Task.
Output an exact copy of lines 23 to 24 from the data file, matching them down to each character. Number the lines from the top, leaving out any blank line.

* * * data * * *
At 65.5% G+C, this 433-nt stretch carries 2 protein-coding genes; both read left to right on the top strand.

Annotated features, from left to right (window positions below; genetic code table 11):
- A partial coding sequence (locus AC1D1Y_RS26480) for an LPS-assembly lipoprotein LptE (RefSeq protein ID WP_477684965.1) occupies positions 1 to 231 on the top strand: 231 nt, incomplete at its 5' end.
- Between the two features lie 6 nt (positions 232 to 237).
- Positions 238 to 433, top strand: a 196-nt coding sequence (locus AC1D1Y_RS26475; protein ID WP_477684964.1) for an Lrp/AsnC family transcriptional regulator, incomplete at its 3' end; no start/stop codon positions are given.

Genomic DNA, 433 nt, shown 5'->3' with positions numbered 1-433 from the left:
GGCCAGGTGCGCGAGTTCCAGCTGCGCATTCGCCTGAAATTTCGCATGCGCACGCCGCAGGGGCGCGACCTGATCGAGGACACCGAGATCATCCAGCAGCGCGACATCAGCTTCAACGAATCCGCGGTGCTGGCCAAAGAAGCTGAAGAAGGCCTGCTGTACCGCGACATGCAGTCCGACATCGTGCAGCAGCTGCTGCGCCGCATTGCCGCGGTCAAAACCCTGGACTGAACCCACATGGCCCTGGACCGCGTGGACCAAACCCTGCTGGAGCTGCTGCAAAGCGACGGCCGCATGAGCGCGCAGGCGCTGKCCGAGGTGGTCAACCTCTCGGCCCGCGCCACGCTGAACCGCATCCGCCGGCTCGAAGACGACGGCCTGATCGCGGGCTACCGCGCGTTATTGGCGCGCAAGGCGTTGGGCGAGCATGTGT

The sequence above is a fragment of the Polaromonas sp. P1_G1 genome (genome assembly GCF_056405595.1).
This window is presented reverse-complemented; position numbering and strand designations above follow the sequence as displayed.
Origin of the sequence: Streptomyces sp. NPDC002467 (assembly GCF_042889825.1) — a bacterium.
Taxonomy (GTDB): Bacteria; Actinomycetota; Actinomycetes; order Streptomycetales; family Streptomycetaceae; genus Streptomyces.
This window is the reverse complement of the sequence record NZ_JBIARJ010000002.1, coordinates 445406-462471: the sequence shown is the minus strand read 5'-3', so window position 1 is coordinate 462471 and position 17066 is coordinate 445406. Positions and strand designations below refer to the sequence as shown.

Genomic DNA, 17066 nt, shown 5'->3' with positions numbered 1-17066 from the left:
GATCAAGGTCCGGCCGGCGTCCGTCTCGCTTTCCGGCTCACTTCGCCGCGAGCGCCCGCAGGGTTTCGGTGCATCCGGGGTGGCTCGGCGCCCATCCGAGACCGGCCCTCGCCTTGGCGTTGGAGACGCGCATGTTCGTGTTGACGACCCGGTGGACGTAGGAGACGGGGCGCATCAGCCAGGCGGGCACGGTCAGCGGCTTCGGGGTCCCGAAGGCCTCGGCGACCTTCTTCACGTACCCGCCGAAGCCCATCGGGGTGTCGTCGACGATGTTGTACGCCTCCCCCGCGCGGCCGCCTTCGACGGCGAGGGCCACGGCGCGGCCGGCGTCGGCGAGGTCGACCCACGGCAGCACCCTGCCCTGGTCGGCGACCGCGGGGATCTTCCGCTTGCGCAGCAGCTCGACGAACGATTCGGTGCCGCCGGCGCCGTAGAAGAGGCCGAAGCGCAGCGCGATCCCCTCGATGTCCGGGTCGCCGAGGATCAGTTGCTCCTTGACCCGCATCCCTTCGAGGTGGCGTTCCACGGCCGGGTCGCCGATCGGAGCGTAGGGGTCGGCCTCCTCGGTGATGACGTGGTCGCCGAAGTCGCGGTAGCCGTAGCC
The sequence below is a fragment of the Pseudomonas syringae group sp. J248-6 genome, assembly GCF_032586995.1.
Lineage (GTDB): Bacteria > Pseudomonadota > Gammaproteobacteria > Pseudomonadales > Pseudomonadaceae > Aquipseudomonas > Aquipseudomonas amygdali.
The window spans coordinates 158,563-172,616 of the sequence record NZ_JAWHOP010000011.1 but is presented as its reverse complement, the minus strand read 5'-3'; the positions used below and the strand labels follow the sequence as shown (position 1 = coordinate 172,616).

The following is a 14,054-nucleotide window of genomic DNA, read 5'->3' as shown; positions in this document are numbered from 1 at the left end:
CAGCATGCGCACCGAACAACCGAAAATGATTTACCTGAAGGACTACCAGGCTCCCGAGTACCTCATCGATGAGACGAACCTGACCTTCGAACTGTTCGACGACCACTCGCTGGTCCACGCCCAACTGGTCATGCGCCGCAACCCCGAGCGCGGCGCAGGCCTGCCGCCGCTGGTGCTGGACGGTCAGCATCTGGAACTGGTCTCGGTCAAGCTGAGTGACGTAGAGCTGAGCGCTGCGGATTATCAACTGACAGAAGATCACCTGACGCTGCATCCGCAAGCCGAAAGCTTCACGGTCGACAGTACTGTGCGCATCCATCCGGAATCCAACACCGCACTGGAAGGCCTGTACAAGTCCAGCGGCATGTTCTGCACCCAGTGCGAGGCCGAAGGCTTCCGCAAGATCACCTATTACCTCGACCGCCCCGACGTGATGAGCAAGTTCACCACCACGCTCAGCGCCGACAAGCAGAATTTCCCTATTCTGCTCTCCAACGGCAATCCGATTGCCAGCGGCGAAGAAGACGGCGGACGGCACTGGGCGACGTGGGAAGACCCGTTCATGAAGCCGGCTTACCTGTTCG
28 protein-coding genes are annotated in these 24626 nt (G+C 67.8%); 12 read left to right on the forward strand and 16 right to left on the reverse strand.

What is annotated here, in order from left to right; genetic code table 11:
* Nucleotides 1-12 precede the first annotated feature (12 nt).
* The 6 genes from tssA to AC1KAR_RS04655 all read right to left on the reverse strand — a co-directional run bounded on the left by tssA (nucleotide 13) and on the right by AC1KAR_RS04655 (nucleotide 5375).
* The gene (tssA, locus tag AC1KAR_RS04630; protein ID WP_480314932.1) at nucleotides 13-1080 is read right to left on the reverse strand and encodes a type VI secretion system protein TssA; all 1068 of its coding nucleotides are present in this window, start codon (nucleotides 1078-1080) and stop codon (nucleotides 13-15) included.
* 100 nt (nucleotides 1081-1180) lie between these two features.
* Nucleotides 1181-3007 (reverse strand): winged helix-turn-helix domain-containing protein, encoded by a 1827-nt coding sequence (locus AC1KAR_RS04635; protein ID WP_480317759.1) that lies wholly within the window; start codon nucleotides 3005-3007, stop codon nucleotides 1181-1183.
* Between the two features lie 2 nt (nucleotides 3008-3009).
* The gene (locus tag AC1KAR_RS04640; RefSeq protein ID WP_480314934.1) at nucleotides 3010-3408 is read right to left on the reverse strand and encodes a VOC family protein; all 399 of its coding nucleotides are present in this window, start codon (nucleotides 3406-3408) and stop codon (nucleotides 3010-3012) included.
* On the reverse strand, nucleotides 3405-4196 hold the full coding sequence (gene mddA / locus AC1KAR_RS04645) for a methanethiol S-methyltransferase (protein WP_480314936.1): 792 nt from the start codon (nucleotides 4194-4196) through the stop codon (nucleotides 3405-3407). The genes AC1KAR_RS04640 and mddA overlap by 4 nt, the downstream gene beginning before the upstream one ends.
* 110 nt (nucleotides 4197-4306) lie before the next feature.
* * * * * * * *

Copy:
* The 6 genes from tssA to AC1KAR_RS04655 all read right to left on the reverse strand — a co-directional run bounded on the left by tssA (nucleotide 13) and on the right by AC1KAR_RS04655 (nucleotide 5375).
* The gene (tssA, locus tag AC1KAR_RS04630; protein ID WP_480314932.1) at nucleotides 13-1080 is read right to left on the reverse strand and encodes a type VI secretion system protein TssA; all 1068 of its coding nucleotides are present in this window, start codon (nucleotides 1078-1080) and stop codon (nucleotides 13-15) included.